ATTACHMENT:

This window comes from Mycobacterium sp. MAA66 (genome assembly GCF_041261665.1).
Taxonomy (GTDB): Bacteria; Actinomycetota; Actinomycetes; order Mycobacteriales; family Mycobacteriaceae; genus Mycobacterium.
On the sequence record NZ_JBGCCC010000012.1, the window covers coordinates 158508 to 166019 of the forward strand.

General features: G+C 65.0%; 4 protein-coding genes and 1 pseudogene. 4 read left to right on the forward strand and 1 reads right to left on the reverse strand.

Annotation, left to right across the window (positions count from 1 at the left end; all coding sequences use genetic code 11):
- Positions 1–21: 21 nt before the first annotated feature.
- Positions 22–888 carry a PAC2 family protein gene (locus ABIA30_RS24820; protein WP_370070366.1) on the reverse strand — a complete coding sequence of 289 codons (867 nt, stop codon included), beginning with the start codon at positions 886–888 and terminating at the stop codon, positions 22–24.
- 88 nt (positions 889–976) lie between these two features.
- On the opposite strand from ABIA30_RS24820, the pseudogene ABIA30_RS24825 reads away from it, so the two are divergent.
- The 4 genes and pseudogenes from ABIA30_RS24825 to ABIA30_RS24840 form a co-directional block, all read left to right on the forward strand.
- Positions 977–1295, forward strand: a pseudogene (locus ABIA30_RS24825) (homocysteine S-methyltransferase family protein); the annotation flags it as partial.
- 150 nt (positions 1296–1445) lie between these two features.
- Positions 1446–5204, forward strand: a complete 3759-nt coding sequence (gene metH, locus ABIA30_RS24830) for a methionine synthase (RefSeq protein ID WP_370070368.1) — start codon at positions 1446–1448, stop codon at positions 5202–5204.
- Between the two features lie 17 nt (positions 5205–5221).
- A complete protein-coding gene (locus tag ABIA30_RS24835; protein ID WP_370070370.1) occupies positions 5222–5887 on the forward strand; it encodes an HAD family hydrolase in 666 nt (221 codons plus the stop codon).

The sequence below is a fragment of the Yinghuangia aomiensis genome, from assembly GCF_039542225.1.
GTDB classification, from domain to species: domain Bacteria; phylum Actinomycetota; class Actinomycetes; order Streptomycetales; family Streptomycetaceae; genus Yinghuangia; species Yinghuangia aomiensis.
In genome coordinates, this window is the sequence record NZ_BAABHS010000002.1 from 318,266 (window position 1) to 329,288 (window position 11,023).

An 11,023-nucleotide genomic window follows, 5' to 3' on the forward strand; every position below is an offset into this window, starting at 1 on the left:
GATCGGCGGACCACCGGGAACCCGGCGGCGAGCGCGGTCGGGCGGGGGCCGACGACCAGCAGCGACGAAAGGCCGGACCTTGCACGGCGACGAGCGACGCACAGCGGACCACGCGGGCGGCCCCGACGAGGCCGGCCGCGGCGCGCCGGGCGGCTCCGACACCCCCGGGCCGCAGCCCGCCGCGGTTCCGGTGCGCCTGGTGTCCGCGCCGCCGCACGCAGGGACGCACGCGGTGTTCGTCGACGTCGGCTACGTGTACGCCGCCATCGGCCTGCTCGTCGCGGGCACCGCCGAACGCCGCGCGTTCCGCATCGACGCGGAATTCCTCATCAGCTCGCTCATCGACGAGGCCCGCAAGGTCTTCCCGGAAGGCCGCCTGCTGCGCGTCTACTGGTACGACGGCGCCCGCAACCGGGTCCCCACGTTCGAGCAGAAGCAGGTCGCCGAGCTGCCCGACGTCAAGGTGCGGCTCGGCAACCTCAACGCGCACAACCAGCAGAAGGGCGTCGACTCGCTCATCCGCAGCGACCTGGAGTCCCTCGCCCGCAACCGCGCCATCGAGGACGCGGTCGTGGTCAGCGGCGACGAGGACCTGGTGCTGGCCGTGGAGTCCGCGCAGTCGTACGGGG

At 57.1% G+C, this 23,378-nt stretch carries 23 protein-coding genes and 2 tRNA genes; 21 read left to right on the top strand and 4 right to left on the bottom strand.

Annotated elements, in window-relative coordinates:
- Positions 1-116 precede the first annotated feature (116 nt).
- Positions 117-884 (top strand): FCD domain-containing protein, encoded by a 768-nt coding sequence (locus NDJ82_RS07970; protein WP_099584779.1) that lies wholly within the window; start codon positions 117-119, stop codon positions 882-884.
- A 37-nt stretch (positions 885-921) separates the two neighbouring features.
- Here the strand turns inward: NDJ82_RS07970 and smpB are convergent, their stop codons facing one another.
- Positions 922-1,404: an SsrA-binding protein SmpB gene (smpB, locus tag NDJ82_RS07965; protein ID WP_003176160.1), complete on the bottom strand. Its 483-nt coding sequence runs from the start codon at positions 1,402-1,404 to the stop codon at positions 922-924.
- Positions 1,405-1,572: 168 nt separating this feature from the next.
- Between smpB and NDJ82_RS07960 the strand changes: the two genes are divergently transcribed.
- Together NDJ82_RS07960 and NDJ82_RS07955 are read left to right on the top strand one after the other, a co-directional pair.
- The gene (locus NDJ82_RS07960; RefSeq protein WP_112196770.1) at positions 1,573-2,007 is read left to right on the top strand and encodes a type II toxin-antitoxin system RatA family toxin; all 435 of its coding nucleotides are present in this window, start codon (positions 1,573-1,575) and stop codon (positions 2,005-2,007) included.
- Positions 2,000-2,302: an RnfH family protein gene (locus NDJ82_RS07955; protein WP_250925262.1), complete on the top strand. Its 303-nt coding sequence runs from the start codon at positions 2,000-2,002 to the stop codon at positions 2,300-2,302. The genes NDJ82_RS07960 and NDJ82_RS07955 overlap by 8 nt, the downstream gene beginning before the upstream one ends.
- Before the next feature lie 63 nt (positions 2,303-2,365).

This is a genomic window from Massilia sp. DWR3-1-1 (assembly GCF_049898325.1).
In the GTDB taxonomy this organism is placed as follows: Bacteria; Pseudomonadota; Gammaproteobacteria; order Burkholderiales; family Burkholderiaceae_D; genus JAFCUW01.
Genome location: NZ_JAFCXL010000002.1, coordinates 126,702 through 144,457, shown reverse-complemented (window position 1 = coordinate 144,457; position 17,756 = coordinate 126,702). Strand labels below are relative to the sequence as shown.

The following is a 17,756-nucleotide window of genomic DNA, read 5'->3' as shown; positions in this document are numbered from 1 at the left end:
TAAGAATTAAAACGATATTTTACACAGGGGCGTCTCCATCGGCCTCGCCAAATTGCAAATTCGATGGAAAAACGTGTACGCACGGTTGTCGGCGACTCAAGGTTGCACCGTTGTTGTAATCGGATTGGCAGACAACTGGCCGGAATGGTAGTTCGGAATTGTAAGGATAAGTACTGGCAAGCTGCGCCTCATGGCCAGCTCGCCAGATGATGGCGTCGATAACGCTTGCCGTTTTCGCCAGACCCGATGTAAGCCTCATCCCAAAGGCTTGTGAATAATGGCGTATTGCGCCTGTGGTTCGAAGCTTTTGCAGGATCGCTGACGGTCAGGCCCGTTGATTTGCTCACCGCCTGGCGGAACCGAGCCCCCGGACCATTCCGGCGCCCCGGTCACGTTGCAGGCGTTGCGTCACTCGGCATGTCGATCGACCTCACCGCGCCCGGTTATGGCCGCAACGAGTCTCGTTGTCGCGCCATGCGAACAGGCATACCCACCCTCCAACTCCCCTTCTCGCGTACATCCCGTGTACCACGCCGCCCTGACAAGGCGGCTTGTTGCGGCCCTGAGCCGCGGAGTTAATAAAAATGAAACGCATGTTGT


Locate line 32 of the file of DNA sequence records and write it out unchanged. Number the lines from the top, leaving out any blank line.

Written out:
- Positions 2,000-2,302: an RnfH family protein gene (locus NDJ82_RS07955; protein WP_250925262.1), complete on the top strand. Its 303-nt coding sequence runs from the start codon at positions 2,000-2,002 to the stop codon at positions 2,300-2,302. The genes NDJ82_RS07960 and NDJ82_RS07955 overlap by 8 nt, the downstream gene beginning before the upstream one ends.